the rooms, when at this hour one of the
passengers requested me to go to the
croquet court, with a pair of shoes. I
did this, and (hen went to the working
passage, where the stewards' quarters
"At 11J0 I was summoned to No 63, In
which there was a Mr Gee, an English
man, en route to Mexico He requested
me to go to the working passage and
have some firemen, who had just been
relieved, cease their racket. I did as
requested and reported to Mr Gee. I
was talking with George Brewster; an
other steward, at 11 j: o'clock. As we
were talking, suddenly, there came a
noise, as Is made by a row boat running
oe- a grave beach
"There was a slight shock, but abso
lutely no severe Jolt that would have
caused us worn I was suddenly aware
that tne engines hadstopped, and then
Brewster said, what do jou think
There Is Water Fonrmrd.
"I looked out Into the passageway. A
fireman was running past carrying a.
bag of clothing on his shoulders. As he
rushed by he shouted.
"There Is water forward.
"Then some one shouted:
'All watertight doors shut."
"I ran to my section, and as I passed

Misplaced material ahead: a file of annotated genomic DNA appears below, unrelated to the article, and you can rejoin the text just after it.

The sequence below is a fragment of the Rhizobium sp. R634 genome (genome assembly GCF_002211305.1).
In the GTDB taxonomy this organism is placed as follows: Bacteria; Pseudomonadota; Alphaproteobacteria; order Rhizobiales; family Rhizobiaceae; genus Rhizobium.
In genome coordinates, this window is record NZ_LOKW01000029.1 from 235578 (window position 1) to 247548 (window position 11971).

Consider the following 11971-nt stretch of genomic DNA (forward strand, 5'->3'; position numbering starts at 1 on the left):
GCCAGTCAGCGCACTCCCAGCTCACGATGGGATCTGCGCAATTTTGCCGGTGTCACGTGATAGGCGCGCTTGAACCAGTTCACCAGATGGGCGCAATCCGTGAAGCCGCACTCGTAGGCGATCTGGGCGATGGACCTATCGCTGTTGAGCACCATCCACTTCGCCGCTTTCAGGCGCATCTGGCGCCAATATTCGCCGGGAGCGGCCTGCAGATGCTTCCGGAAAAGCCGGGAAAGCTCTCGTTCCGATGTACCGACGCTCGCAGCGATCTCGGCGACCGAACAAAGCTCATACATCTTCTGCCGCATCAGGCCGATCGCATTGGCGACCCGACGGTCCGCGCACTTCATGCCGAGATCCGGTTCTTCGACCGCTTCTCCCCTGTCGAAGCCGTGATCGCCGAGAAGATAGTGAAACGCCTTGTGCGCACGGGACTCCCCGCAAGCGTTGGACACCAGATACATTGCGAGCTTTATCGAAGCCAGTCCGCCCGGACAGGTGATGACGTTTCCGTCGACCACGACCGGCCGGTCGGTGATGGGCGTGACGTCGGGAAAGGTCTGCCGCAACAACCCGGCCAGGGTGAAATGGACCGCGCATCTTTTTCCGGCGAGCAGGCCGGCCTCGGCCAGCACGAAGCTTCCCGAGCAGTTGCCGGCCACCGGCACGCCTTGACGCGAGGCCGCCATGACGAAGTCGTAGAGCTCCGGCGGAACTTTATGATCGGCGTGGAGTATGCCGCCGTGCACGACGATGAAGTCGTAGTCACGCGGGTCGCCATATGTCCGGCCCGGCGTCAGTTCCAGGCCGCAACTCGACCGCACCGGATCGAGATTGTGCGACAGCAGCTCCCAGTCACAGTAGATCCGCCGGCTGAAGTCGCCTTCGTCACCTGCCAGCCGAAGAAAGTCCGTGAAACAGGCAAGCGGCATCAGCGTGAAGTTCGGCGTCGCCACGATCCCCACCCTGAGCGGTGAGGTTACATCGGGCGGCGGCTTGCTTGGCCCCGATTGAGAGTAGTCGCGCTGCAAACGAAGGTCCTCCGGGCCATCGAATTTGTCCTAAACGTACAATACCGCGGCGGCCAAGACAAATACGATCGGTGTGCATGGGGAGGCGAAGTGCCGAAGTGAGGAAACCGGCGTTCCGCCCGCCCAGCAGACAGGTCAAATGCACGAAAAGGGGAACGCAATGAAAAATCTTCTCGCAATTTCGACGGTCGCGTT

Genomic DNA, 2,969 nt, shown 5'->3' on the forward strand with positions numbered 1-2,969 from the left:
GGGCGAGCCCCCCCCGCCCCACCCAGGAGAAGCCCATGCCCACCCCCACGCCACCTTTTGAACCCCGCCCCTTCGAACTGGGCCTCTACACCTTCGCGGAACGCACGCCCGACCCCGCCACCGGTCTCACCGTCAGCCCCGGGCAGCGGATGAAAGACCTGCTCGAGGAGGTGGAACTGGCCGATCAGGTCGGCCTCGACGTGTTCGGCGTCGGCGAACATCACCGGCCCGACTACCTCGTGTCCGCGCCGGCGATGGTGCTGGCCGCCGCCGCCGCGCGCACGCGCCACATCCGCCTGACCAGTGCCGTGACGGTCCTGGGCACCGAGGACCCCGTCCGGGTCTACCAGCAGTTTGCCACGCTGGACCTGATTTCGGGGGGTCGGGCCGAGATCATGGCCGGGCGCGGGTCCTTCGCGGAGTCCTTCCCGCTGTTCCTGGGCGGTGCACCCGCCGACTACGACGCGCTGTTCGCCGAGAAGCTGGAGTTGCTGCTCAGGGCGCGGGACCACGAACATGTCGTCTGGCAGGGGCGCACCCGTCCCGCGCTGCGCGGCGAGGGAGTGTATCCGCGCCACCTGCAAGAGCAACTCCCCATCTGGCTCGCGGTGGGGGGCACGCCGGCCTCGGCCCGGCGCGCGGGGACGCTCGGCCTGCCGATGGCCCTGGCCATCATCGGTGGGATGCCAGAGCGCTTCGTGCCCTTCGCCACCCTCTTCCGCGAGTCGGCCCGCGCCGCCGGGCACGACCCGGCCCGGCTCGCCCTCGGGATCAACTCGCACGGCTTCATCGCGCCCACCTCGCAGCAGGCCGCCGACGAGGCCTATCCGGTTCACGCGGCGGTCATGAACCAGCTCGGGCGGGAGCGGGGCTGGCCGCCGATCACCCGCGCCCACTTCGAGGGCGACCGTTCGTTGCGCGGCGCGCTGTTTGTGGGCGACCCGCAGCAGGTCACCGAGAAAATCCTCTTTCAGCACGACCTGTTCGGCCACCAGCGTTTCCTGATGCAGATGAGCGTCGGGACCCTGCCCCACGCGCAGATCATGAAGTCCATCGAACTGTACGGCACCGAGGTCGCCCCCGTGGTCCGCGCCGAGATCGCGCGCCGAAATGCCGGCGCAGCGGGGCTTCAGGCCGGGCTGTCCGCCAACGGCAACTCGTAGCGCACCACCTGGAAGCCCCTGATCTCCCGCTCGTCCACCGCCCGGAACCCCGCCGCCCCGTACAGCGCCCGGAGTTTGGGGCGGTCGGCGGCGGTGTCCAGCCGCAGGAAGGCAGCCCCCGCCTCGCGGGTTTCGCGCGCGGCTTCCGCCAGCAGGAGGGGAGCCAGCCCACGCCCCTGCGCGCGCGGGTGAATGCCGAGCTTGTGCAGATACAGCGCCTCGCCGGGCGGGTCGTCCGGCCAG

ET deck, where th mailing section Is. I
saw water pouring Into a room filled
witn roan bags. The second steward,
Mr Dott. was standing by the compan
lonway, and shouted:
" 'AH stewards call your people. 'Warn
them to go on deck.
"I rushed to the first stateroom, which
was Mr Guggenheim's. I pounded on
" "What is the matterr he called out.
"I said The vessel Is In danger. Get
"Is It ery serious? he asked
"Tes. X said.
"Water is coming into the mall room.
"I then awakened Mr. and Mrs. Taus
sig, la 67 and ts.
" "You had better put on your life
belts, I called out. 'and rush to the
"la It as eroua as all thatr said Mr.
."T said. -res. Hurry.
"I heard Mrs. Taussig begin to cry.
"Don't cry. Mr. Taussig urged her.
"Be brave. All will surely be all right.
i'As I approached the stateroom "c(
miss Taussig, she opened the door I
urged her to put on a coat; not to stop
to dress. She bad just been .awakened
by the uproar,. Ebe wanted to dress, but
I said: To hell with clothes. Slip Into
this great coat If you stop to dress
"I then adjusted the life belt on her
"Mr. and Mrs. Isidor Straus occupied
stateroom No. W.
"As-T knocked at the door. "Mr, Straus
saldr "What is it. steward?
"I answered. Water Is coming in fast.
The ship is sinking.